I Stop Wearing the Mini-skirt, 1972

by Patricia Wooldridge

I listen to Jimi Hendrix, Foxy Lady, in the dark, drink milk
in chilled cartons on Victoria Station. Beyond the factory
hours of vacation working, I don’t know what I’ll do.

The two of us deep in the forest, summer
under two-man canvas, the tearing rasp of cows
at night and will they see the guy ropes?

I don’t know if I want a baby.

I review my life:
I love The Nutcracker Suite, being at the ballet –
my neighbour’s treat – still dreaming the dancer.

Does my English teacher want her poetry books back?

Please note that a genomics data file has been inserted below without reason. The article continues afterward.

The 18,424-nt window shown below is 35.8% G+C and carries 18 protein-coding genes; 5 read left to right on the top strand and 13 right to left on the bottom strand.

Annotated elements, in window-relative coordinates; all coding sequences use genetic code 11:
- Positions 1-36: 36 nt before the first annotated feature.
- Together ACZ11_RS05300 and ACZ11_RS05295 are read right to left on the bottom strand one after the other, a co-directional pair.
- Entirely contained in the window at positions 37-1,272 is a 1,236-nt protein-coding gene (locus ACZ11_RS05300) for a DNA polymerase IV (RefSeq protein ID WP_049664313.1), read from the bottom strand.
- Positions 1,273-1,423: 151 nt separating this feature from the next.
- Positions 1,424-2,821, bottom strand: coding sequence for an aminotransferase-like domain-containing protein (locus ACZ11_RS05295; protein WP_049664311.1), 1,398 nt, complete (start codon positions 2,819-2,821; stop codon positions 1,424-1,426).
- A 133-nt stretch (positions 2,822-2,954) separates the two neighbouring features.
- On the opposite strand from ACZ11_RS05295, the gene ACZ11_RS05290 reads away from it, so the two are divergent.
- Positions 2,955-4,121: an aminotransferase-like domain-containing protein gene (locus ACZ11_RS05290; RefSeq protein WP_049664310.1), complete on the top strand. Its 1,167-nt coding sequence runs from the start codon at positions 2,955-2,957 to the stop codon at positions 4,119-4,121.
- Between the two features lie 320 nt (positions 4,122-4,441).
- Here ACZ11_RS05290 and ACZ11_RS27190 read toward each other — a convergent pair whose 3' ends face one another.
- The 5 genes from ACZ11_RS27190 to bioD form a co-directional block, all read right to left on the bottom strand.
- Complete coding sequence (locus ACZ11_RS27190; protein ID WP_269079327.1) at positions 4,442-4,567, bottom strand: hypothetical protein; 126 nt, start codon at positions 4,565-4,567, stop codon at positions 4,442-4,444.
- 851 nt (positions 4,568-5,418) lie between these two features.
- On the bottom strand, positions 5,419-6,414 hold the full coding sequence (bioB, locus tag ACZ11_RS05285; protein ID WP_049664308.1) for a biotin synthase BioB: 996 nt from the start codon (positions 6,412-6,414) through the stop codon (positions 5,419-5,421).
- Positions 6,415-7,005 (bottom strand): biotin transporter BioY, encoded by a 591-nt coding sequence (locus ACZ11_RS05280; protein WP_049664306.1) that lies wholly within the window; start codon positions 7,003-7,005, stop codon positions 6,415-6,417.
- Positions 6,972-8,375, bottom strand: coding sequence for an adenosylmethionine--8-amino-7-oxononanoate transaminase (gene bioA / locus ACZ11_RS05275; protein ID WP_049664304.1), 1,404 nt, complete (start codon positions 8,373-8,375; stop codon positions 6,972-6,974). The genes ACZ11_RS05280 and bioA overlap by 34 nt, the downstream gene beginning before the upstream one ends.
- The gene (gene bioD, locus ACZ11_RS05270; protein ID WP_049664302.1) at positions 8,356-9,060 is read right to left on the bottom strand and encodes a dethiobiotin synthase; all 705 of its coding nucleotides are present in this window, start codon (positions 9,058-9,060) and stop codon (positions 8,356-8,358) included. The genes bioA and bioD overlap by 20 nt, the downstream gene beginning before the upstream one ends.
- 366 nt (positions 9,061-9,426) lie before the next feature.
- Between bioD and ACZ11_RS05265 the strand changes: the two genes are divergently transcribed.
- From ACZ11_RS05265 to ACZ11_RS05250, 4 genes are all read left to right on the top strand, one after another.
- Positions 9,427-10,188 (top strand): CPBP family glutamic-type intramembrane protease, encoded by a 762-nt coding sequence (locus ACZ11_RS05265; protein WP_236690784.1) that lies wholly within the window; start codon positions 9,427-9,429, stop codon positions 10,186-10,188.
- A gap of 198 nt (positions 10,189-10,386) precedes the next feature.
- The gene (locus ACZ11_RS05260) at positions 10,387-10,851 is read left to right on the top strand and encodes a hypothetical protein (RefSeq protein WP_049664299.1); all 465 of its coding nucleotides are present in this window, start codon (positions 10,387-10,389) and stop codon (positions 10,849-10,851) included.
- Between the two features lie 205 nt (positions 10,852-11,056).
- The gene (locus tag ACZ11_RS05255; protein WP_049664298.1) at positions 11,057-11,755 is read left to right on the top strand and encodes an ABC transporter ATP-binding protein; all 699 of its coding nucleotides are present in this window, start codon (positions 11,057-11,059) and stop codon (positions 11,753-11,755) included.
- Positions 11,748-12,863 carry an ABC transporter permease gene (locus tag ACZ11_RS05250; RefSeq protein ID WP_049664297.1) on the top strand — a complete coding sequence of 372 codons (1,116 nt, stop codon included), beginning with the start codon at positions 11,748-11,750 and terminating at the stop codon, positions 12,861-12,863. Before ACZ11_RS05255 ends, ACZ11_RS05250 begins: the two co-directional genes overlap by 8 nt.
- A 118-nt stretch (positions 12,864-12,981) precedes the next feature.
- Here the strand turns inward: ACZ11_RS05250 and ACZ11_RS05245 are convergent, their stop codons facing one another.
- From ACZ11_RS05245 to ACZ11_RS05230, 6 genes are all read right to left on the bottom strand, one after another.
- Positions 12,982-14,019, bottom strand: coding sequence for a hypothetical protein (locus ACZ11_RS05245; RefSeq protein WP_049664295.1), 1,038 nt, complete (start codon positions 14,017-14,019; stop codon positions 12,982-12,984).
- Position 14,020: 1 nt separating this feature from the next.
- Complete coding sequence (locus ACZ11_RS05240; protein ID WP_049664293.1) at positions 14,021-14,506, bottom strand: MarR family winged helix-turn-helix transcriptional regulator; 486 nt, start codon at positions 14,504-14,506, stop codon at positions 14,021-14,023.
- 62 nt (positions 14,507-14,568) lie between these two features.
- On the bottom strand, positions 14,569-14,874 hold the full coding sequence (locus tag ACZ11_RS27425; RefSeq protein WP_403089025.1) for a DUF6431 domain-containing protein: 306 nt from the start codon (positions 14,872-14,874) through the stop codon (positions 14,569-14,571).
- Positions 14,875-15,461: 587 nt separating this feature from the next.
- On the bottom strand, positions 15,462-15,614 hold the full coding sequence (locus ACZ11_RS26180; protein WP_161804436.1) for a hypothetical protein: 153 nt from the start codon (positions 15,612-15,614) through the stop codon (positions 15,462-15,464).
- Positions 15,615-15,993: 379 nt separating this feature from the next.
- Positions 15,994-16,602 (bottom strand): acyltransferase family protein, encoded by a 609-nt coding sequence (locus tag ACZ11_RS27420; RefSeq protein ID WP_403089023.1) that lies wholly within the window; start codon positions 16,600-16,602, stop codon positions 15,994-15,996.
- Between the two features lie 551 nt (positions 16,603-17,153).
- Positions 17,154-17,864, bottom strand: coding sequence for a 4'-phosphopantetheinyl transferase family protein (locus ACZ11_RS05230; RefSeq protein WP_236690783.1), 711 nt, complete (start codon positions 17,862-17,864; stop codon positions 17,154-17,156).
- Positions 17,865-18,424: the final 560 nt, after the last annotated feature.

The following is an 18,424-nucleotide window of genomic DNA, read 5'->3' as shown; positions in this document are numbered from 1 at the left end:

Twenty more years before I know she told them
I’d be a writer.

How will I survive being away from you, behind the door
of this university room?
You hitch-hike all the way to see me.

They would have loved a proper wedding – dad
to give me away, mum fussing round the bridal gown,
petting the grandchildren already born.

I stop wearing the mini-skirt.
I don’t know that I do love you is not forever.
I read Rachel Carson and believe the sea is dying.